Along these lines, it’s worth noting that one of the desirable outcomes of the cutting process I covered earlier is to ensure you preserve sufficient time for revisiting material—rather than simply introducing more and more new material. Winding back even further, that same thinking applies to objectives: given the need to repeat key material throughout your virtual presentation, there are really only so many objectives you can address.
6. Provide for Participation
Now, let’s return to that idea of repetition needing to be combined with effort on the part of the attendee. Even in on-demand, recorded presentations, participation from attendees is possible and desirable—but clear opportunities have to be called out and supported.
So, first …
Prompt and pause
As obvious as it may seem, an often-overlooked aspect of participation is that you usually must ask for it and then – here’s the kicker – actually build in sufficient time for it. That means including silence during live presentations (including replays with chat) or – more common in completely on-demand presentations – having attendees hit the pause button to allow time for whatever it is you ask them to do.
Here’s a brief example of me allowing for some silence in a virtual presentation. Note, too, that I use a tactic for commenting on chat even though this is a recorded presentation, and I can’t actually know in advance what will be said in the live chat that occurs during the presentation replay.
Not rocket science, obviously – just one of those things you have to plan for and execute. (Which goes back to the points above about scripting, objectives, etc.)
Yes, doing something like this can feel a bit awkward, but it can really help tremendously with learning and memory. A fundamental problem with most presentations is that the learning evaporates once the learner exits the physical room or online session. To combat forgetting, we have to encourage and guide attendees to “practice” with the material and prompting and pausing creates the opportunity to do that.
I’ll note, too, that prompting and pausing are a way of focusing attention—signaling to attendees what is important and giving them an opportunity to engage and re-engage with that important material.
Of course, once you have focused or re-focused attention in this way, you have to provide the actual participation opportunity – which leads to my next point.
Mix it up
There are many ways to enable participation in a virtual participation – and most of them are not especially complicated. You don’t need fancy animations or elaborate games. Simple methods like reflection questions, contributions to chat, quizzes, challenge problems, or even assignments to be completed later can be quite effective.
Using a variety of methods throughout your presentation can help maintain learner interest. Just as importantly, if you give learners the opportunity to engage with the material in a variety of ways, you’ll be supporting different aspects of learning.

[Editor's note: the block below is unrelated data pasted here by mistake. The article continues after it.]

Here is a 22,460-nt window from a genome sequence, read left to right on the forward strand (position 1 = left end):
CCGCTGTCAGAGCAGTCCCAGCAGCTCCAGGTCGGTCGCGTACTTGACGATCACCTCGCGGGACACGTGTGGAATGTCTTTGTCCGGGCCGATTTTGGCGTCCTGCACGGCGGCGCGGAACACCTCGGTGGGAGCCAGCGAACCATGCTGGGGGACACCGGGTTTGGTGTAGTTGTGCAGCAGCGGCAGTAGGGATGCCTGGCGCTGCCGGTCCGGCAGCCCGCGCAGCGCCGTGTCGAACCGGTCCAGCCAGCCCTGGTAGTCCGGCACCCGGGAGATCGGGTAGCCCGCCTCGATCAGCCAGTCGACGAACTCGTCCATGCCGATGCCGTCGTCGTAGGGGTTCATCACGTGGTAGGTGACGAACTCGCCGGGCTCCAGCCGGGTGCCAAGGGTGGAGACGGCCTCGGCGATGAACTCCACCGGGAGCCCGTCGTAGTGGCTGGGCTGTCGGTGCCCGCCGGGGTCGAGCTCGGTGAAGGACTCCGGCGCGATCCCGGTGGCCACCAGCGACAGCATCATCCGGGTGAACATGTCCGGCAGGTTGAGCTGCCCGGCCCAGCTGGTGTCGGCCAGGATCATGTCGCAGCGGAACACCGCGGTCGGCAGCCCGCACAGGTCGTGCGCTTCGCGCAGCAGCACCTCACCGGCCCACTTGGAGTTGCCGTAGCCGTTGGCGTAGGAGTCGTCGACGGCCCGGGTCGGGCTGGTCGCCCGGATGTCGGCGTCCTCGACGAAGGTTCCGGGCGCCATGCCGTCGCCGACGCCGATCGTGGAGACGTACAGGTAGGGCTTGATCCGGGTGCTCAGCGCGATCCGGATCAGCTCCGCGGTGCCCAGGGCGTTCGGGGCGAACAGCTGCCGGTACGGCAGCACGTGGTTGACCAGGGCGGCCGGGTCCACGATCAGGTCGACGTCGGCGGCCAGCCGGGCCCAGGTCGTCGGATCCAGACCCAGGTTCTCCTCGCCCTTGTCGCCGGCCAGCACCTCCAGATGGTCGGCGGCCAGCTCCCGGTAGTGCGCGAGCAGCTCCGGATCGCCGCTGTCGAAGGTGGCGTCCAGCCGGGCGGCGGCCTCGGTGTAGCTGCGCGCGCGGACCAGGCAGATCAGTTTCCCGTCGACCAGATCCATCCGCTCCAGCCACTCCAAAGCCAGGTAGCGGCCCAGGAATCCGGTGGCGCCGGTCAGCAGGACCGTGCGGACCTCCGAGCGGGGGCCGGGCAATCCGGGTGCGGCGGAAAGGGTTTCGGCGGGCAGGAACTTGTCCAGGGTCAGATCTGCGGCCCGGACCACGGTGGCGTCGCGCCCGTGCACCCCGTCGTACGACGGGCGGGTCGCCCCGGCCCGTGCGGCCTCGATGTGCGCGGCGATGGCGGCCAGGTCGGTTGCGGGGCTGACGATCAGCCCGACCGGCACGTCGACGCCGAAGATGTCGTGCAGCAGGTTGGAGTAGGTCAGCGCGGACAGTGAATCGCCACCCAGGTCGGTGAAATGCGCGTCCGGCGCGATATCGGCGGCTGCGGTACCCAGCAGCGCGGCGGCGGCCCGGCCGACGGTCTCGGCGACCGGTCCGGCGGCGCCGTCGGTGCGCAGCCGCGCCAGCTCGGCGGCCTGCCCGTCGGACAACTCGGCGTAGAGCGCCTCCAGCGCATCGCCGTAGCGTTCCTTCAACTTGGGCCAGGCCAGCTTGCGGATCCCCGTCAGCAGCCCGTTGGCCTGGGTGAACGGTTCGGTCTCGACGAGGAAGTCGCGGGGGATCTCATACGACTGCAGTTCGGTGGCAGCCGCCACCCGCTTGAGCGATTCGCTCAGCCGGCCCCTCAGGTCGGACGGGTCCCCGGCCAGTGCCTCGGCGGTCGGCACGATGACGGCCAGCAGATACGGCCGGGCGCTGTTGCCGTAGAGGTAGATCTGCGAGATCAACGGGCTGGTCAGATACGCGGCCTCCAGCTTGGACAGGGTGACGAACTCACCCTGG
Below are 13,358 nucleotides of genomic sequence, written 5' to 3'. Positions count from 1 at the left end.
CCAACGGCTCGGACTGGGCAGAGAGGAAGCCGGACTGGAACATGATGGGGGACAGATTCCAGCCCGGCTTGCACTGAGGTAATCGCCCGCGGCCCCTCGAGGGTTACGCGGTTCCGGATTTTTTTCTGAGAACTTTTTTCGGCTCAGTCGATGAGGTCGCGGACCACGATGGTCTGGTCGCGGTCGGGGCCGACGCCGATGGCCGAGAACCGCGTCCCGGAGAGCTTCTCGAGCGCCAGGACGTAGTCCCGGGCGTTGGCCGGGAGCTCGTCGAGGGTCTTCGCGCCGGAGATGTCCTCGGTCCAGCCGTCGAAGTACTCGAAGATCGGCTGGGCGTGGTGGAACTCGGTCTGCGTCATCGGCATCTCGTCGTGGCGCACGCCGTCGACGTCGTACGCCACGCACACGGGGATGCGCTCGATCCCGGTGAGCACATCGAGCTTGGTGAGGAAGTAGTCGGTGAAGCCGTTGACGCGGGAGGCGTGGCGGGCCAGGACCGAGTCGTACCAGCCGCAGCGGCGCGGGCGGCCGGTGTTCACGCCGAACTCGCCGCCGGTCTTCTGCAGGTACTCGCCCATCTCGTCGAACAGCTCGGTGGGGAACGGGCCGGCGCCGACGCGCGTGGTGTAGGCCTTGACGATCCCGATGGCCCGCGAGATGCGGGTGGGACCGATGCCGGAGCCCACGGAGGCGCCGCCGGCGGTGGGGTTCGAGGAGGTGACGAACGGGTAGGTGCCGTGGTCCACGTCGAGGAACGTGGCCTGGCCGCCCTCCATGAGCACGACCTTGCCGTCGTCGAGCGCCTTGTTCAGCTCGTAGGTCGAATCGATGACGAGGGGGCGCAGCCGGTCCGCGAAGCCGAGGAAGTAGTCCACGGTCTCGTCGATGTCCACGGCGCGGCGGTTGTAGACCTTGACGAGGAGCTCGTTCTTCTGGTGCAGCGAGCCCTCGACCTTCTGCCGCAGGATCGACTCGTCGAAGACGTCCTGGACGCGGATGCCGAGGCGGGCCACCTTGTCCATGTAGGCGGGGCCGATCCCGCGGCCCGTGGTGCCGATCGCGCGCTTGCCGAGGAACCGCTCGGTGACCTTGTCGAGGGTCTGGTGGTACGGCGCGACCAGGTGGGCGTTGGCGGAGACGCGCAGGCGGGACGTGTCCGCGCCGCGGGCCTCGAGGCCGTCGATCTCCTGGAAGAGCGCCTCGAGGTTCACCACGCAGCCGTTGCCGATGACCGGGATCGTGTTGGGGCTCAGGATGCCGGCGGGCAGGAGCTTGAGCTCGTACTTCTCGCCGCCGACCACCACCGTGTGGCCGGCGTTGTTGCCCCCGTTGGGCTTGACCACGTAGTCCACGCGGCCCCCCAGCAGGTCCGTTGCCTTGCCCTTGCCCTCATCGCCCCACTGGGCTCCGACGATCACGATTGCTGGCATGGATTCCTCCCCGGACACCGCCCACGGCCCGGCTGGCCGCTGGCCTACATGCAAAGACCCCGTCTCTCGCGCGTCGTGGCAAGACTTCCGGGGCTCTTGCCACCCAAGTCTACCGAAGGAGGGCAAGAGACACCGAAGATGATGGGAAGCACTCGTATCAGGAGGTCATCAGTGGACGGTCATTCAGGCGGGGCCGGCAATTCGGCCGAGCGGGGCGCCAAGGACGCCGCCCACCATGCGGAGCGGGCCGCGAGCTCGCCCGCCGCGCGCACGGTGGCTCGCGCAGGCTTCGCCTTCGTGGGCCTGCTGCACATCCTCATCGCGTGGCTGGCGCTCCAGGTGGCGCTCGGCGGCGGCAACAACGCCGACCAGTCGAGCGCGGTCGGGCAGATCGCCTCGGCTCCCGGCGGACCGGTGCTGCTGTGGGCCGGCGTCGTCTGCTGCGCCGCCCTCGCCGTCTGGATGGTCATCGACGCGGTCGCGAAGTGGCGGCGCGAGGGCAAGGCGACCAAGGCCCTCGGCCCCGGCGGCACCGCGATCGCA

A simple “pop quiz” (i.e., pose a question and pause momentarily to let attendees think about the answer) might help to bolster memory for a key concept; a reflection question might provide a means of “elaboration”—challenging the attendee to think through how the concept applies to her own situation—to something she commonly does back at work, for example. A suggested assignment could then challenge her to apply one or more key concepts when she is actually back in her work context.
To go back to the earlier point about spacing and repeating, it’s highly effective to provide for repeated, but varied types of participation throughout your presentation. You might, for example, pose a problem or challenge as a way of introducing a key concept, and then return to the same concept later, offer a solution, and present a reflection question.
One key in mixing your methods in the most meaningful way is get your attendees to make an effort—to retrieve, to elaborate, to rehearse, to apply, to make their own connections between the material you share and their own contexts. A wealth of research suggests that this kind of effort is essential for making learning stick.
So, as you deliver the presentation, overtly tie your material back to the outcomes and positive change that attendees are seeking. But even more importantly, help attendees – through participation – make such connections for themselves. They’re better able than you are to make the “why” of any learning experience more meaningful and specific. You just need to encourage them and – through prompting and pausing – give them the cognitive space to do so.
7. Pave the Path Forward
I’ve now covered most of what happens during the time that attendees are actually present for your virtual presentation, but what about what comes after?
While rates of forgetting can vary widely from person to person, most of us will forget most of what we hear and see in a presentation within a matter of weeks, if not days or – sadly – hours. So, if you really want your attendees to retain and use what you present to them, your presentation is just one step in a longer journey to fully absorbing and mastering the material you cover.
To ensure that journey is ultimately successful, it’s important to help learners understand the need to revisit and continue to engage over time with the key concepts and ideas covered in your presentation. And it’s also important to provide them with or help them find opportunities for doing this.